Greece Turkey Malta

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As ECB tells Greeks they voted wrong - will Syriza pull the temple down?

Do we live in an economy or in a society? Last night Europe's central bankers sent the clear message they expect us to be the well behaved slaves of an economy rather than equals in a society. Less then two weeks after the Greeks had elected an anti-austerity government the ECB in effect told them they intended to block the promises of change that government was elected on.

After the election of Syriza in Greece - Power is not in Parliament

Today, across Europe, the left is excited by the likelihood of Syriza topping the polls in the Greek election. Some on the left have gone so far as to suggest the election itself will mark the end of austerity policies, in the terminology of the Anglo left, an end to the idea that There Is No Alternative (TINA).  Another indication that something of significance is happening is that ahead of the election a new wave of capital flight has started from Greece with an estimated 8 billion transferred out of the country over the last few weeks. [Translation into Greek]

 

Tear Gas & Twitter in Taksim - an anarchist eyewitness analysis from Gezi Park, Istanbul

Tear gas is a very good place to start trying to understand what is happening in Turkey.  The main purpose of tear gas is to terrorise and thus break up large crowds of people.  In Istanbul over the last weeks huge quantities have been used over and over to prevent large anti-government demonstrations developing. This wasn't about 'riot control' - generally there was no riot to control.  In this piece I'm going to put the Gezi park revolt in the context of the cycle of struggles that began in 2010 and of the specific economic, politcal and historical situation of the Turkish republic to try and draw out the lessons for all of us fighting global capitalism.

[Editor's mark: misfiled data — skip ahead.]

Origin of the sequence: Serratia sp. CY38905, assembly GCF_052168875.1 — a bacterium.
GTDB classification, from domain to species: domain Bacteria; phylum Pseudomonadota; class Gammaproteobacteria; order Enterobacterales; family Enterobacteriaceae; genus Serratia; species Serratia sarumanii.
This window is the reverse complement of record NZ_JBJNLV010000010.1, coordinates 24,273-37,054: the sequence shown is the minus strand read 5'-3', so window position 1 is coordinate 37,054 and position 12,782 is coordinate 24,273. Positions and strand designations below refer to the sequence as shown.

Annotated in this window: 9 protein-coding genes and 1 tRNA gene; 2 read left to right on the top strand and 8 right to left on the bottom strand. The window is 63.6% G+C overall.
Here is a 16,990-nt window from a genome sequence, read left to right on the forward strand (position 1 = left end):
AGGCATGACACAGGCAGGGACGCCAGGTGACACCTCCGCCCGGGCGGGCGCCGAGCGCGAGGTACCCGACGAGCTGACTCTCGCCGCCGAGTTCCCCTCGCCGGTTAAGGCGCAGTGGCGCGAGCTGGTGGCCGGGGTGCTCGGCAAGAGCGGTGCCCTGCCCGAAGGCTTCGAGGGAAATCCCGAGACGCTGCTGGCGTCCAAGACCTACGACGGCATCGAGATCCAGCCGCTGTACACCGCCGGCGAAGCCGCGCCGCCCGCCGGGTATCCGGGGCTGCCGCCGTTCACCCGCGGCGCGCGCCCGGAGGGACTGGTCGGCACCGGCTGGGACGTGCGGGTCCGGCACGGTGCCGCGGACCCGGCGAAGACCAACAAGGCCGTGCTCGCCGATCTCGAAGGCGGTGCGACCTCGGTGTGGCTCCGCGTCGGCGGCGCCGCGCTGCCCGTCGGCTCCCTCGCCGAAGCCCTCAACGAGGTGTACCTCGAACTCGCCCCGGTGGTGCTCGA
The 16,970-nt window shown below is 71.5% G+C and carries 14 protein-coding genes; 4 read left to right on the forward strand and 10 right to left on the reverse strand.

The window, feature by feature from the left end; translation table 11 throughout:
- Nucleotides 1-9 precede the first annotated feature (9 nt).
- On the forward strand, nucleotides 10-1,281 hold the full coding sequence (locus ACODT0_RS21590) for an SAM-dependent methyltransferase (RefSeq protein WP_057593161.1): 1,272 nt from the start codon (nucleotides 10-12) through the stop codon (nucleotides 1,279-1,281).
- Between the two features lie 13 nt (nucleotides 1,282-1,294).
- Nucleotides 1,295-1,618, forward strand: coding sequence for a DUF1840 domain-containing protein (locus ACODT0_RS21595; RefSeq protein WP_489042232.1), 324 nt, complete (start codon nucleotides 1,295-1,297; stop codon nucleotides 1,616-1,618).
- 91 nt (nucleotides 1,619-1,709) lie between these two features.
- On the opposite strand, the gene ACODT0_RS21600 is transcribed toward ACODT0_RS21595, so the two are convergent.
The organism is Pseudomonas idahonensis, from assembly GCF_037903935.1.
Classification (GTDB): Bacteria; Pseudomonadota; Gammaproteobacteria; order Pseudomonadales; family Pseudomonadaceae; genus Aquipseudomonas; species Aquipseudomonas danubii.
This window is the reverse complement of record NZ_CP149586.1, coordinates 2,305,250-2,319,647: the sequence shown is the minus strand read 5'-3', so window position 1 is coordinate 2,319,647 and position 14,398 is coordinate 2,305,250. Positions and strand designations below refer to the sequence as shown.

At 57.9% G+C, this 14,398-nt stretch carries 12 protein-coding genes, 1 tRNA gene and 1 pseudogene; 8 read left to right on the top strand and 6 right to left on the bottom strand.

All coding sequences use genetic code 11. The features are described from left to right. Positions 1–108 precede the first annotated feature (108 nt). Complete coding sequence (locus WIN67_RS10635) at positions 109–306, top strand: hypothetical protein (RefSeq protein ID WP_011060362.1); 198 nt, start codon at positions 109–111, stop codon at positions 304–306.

Resistance pays off in Greece as bond holders burnt

Months of intense resistance by ordinary people in Greece appear to have resulted in a partial victory. The EU crisis summit conceded that bond holders be forced to shoulder 50% of their losses. This did not come easy, Greek workers have staged several general strikes and Athens has seen day after day of large scale rioting.

The contrast with Ireland is clear. Here the union leadership called off token resistance in the first months of the crisis and workers passively marched, shrugged their shoulders and went home. As a result the ordinary Irish worker alone, the majority of 'the 99%', have shouldered all the costs. Bond holders will scontinue to have their failed gambles covered. Next week alone another 700 million will be handed over to the Irish & global 1% to cover their losses in Anglo. This is our ‘thanks’ for being the poster boys for austerity across Europe.

The Greek Communist Party during the second world war and Civil War

Greece has been a somewhat unstable entity throughout its  history and particularly with the coming into being of nation states in the 18th century. Its borders have shifted, expanded and contracted on several occasions over the last 200 years leaving behind a legacy of quite virulent Greek nationalism. Greek armies were also involved in foreign intervention against the Russian revolution in north west Asia minor.

  


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